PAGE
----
A Family in a newly-built California housing estate is terrorized by strange goings-on in this early-80s classic horror film.
Directed by Tobe Hooper and produced by Steven Spielberg — although if the rumours are true, Spielberg had a lot more to do with it than just producing.
It’s one of those classic horror films that has eluded me till now. Now, I finally got around to watching it.
When I saw the 15 certificate I knew not to expect too much by the way of graphic horror — although I was pleasantly surprised by a couple of the scenes. One in particular where a person starts to peel their own skin and flesh off.
In retrospect this is probably on the same level of horror as the face-melting-Nazis at the end of Raiders of the Lost Ark. However, given the horror context that this scene was in, felt more graphic to me. Which was good.
The visual effects were great — of course they are of their time, but to my eyes they still do the job really well. Give me physical effects over digital any day of the week. The creature effects in particular were really cool.
So too were the set-piece effects. Like when one of the family ends up being dragged up the wall and across the ceiling. All done before the use of digital effects too. I found myself trying to work out how it was done, which I think I’m correct in imagining. The end result is as stunning as no doubt it was back in 1982.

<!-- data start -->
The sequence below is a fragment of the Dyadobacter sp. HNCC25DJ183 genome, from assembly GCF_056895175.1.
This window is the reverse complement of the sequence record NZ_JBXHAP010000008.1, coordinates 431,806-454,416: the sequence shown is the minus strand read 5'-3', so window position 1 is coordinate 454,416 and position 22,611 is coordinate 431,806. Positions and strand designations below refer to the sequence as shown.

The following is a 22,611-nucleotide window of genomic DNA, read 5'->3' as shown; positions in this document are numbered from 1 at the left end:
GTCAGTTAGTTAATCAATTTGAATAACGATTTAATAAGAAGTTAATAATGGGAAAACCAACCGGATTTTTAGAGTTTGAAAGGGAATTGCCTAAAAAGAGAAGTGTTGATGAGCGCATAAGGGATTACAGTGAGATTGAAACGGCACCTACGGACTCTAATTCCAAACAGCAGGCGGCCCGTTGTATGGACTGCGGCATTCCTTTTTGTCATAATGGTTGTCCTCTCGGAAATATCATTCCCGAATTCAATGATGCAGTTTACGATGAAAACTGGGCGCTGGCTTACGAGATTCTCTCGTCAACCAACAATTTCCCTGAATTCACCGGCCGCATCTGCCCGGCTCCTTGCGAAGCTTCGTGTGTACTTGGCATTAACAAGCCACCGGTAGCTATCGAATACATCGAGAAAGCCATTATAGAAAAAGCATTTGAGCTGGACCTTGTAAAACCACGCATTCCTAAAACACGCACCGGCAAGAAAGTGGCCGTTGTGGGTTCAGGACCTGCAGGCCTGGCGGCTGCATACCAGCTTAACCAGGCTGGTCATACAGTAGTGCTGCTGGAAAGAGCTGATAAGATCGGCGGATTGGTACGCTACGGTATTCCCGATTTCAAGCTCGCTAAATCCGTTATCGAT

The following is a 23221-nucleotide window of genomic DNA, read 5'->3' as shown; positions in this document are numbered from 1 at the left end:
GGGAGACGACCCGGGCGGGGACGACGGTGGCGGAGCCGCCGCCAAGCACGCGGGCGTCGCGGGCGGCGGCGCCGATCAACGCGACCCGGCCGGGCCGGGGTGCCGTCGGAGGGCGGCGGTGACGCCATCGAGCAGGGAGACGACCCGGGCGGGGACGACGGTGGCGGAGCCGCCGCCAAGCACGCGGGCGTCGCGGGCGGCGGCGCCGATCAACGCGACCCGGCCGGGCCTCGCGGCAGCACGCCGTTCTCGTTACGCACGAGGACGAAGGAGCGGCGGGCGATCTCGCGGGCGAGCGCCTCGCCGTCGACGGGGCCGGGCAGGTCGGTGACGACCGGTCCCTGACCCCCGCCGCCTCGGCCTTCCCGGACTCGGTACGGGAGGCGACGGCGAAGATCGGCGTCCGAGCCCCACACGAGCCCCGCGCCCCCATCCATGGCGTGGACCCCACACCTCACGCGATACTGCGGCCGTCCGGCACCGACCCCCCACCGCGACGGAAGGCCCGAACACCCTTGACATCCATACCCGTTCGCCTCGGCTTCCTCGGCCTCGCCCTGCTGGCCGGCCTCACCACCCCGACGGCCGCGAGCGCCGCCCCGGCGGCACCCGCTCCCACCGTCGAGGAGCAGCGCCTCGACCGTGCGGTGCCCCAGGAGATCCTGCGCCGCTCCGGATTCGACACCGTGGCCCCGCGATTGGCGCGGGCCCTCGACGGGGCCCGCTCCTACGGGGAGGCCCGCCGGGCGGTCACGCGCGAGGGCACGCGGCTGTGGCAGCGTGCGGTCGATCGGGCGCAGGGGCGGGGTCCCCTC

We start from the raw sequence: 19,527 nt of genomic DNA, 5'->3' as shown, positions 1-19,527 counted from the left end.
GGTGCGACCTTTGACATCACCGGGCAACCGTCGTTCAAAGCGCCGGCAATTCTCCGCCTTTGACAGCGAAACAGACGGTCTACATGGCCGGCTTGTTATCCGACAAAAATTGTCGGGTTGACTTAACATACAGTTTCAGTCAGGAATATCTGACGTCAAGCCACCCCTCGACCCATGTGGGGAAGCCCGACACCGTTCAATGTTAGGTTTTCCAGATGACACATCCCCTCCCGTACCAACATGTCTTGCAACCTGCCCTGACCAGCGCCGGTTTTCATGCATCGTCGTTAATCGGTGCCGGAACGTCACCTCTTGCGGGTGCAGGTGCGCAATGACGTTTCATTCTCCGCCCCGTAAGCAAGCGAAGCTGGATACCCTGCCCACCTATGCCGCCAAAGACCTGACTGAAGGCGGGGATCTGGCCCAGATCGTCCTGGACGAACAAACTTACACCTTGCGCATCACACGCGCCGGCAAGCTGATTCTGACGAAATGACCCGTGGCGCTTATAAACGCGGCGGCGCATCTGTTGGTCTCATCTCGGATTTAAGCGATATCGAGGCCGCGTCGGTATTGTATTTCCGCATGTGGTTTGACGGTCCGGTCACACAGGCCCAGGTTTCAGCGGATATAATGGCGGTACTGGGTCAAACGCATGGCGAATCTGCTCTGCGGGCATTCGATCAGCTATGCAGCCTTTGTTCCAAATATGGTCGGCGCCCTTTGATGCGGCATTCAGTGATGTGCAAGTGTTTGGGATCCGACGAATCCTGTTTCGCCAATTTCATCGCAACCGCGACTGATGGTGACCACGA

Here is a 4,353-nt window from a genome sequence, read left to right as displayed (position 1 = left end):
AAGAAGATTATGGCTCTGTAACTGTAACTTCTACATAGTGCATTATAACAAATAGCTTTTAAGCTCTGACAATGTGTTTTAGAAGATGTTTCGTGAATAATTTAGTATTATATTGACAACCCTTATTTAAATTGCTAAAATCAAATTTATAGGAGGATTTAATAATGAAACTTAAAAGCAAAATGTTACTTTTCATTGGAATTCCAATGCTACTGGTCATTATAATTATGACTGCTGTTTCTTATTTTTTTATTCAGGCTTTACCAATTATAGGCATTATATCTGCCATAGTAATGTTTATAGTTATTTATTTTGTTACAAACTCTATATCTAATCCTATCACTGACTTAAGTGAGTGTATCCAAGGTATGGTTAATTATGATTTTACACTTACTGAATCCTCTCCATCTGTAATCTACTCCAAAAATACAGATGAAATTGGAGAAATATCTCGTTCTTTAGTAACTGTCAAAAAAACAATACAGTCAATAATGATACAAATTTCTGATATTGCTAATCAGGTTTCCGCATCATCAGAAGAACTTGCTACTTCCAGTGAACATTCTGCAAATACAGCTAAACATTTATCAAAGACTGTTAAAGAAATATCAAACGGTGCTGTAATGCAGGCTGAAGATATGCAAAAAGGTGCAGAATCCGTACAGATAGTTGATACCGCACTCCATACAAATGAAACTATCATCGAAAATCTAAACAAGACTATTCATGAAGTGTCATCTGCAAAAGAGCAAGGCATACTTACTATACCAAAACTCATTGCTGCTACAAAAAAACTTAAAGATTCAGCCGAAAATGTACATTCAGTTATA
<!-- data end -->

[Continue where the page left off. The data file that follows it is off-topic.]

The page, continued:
I remember one shot in particular that I loved — and it was one of the calmer moments of the film. It was just the boy of the family sitting up in a tree, looking out as storm clouds approached the neighborhood.
It made me think back to the matte painting backdrop at the end of The Terminator, as Sarah Connor is driving out towards the mountains in her jeep.
I’m gonna show my age here, but its shots like that that make me think that they just don’t make ’em like that anymore. These older films just feel so much more tangible; so much more closer than their modern polished equivalents.
While watching this, I remember getting vague reminiscent feelings of Videodrome, for the obvious reasons of the TV being the catalyst for the horror that follows. And then later I got feelings of the film Don’t Look Now — specifically remembering the odd sisters from that film, when the para-psychology crew and Tangina turn up later on.
I would definitely recommend Poltergeist for any horror fans.